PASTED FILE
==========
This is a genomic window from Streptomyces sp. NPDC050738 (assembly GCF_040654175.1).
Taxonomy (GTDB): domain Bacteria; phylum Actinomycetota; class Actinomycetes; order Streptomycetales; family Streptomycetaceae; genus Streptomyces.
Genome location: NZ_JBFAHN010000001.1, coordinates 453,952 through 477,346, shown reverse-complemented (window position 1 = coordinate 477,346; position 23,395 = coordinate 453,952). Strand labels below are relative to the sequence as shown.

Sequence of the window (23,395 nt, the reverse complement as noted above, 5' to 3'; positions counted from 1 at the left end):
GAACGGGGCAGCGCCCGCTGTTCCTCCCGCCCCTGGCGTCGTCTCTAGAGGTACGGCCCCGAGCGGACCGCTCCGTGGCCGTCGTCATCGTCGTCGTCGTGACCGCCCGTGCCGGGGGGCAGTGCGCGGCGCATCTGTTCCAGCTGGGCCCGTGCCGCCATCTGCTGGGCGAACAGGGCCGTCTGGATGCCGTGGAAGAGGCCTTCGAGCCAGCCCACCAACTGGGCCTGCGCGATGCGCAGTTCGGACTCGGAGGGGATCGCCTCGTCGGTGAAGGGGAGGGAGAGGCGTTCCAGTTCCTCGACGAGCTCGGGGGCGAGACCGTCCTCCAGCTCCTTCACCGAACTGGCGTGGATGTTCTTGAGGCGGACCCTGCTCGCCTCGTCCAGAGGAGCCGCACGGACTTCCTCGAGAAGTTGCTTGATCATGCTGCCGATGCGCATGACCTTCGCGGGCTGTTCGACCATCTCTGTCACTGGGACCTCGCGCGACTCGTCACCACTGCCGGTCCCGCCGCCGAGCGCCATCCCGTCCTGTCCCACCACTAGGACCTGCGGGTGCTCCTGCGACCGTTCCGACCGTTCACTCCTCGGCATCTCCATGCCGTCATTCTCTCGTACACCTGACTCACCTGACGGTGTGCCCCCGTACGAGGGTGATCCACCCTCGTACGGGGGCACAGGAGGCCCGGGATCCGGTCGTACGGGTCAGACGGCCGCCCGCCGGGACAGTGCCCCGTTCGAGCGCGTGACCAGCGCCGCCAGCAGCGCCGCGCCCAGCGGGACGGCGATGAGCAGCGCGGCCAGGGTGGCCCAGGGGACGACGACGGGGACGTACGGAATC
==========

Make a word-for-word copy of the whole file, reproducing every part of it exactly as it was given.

This is a genomic window from Streptomyces sp. NPDC050738 (assembly GCF_040654175.1).
Taxonomy (GTDB): domain Bacteria; phylum Actinomycetota; class Actinomycetes; order Streptomycetales; family Streptomycetaceae; genus Streptomyces.
Genome location: NZ_JBFAHN010000001.1, coordinates 453,952 through 477,346, shown reverse-complemented (window position 1 = coordinate 477,346; position 23,395 = coordinate 453,952). Strand labels below are relative to the sequence as shown.

Sequence of the window (23,395 nt, the reverse complement as noted above, 5' to 3'; positions counted from 1 at the left end):
GAACGGGGCAGCGCCCGCTGTTCCTCCCGCCCCTGGCGTCGTCTCTAGAGGTACGGCCCCGAGCGGACCGCTCCGTGGCCGTCGTCATCGTCGTCGTCGTGACCGCCCGTGCCGGGGGGCAGTGCGCGGCGCATCTGTTCCAGCTGGGCCCGTGCCGCCATCTGCTGGGCGAACAGGGCCGTCTGGATGCCGTGGAAGAGGCCTTCGAGCCAGCCCACCAACTGGGCCTGCGCGATGCGCAGTTCGGACTCGGAGGGGATCGCCTCGTCGGTGAAGGGGAGGGAGAGGCGTTCCAGTTCCTCGACGAGCTCGGGGGCGAGACCGTCCTCCAGCTCCTTCACCGAACTGGCGTGGATGTTCTTGAGGCGGACCCTGCTCGCCTCGTCCAGAGGAGCCGCACGGACTTCCTCGAGAAGTTGCTTGATCATGCTGCCGATGCGCATGACCTTCGCGGGCTGTTCGACCATCTCTGTCACTGGGACCTCGCGCGACTCGTCACCACTGCCGGTCCCGCCGCCGAGCGCCATCCCGTCCTGTCCCACCACTAGGACCTGCGGGTGCTCCTGCGACCGTTCCGACCGTTCACTCCTCGGCATCTCCATGCCGTCATTCTCTCGTACACCTGACTCACCTGACGGTGTGCCCCCGTACGAGGGTGATCCACCCTCGTACGGGGGCACAGGAGGCCCGGGATCCGGTCGTACGGGTCAGACGGCCGCCCGCCGGGACAGTGCCCCGTTCGAGCGCGTGACCAGCGCCGCCAGCAGCGCCGCGCCCAGCGGGACGGCGATGAGCAGCGCGGCCAGGGTGGCCCAGGGGACGACGACGGGGACGTACGGAATC